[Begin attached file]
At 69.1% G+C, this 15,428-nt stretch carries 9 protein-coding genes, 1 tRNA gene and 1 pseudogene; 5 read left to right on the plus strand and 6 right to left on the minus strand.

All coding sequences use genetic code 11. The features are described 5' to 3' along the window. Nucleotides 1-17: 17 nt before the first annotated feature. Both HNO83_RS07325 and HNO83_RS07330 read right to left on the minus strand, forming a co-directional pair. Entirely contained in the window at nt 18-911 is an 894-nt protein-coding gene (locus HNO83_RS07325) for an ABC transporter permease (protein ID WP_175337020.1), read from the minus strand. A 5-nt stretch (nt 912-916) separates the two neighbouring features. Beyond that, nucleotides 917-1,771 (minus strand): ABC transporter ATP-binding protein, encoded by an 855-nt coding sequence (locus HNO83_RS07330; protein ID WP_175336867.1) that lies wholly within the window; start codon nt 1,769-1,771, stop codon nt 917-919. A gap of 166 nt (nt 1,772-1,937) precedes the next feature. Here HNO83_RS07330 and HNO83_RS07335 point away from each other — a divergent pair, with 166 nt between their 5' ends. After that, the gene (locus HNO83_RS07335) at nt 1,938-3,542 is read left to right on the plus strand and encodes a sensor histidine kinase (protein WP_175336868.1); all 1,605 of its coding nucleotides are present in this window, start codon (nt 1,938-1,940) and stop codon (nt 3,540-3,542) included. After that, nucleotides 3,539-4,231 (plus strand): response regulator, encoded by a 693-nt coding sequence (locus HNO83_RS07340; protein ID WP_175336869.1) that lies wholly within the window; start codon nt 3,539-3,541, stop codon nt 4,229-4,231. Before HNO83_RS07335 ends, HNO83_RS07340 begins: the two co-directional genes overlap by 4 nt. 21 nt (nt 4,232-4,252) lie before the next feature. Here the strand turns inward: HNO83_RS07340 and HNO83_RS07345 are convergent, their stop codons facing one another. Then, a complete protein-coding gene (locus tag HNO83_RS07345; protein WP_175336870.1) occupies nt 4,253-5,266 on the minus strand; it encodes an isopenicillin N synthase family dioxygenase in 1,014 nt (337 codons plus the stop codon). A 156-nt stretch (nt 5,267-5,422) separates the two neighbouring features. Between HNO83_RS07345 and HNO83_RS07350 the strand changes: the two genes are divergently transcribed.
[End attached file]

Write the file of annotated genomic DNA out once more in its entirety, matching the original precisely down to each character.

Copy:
At 69.1% G+C, this 15,428-nt stretch carries 9 protein-coding genes, 1 tRNA gene and 1 pseudogene; 5 read left to right on the plus strand and 6 right to left on the minus strand.

All coding sequences use genetic code 11. The features are described 5' to 3' along the window. Nucleotides 1-17: 17 nt before the first annotated feature. Both HNO83_RS07325 and HNO83_RS07330 read right to left on the minus strand, forming a co-directional pair. Entirely contained in the window at nt 18-911 is an 894-nt protein-coding gene (locus HNO83_RS07325) for an ABC transporter permease (protein ID WP_175337020.1), read from the minus strand. A 5-nt stretch (nt 912-916) separates the two neighbouring features. Beyond that, nucleotides 917-1,771 (minus strand): ABC transporter ATP-binding protein, encoded by an 855-nt coding sequence (locus HNO83_RS07330; protein ID WP_175336867.1) that lies wholly within the window; start codon nt 1,769-1,771, stop codon nt 917-919. A gap of 166 nt (nt 1,772-1,937) precedes the next feature. Here HNO83_RS07330 and HNO83_RS07335 point away from each other — a divergent pair, with 166 nt between their 5' ends. After that, the gene (locus HNO83_RS07335) at nt 1,938-3,542 is read left to right on the plus strand and encodes a sensor histidine kinase (protein WP_175336868.1); all 1,605 of its coding nucleotides are present in this window, start codon (nt 1,938-1,940) and stop codon (nt 3,540-3,542) included. After that, nucleotides 3,539-4,231 (plus strand): response regulator, encoded by a 693-nt coding sequence (locus HNO83_RS07340; protein ID WP_175336869.1) that lies wholly within the window; start codon nt 3,539-3,541, stop codon nt 4,229-4,231. Before HNO83_RS07335 ends, HNO83_RS07340 begins: the two co-directional genes overlap by 4 nt. 21 nt (nt 4,232-4,252) lie before the next feature. Here the strand turns inward: HNO83_RS07340 and HNO83_RS07345 are convergent, their stop codons facing one another. Then, a complete protein-coding gene (locus tag HNO83_RS07345; protein WP_175336870.1) occupies nt 4,253-5,266 on the minus strand; it encodes an isopenicillin N synthase family dioxygenase in 1,014 nt (337 codons plus the stop codon). A 156-nt stretch (nt 5,267-5,422) separates the two neighbouring features. Between HNO83_RS07345 and HNO83_RS07350 the strand changes: the two genes are divergently transcribed.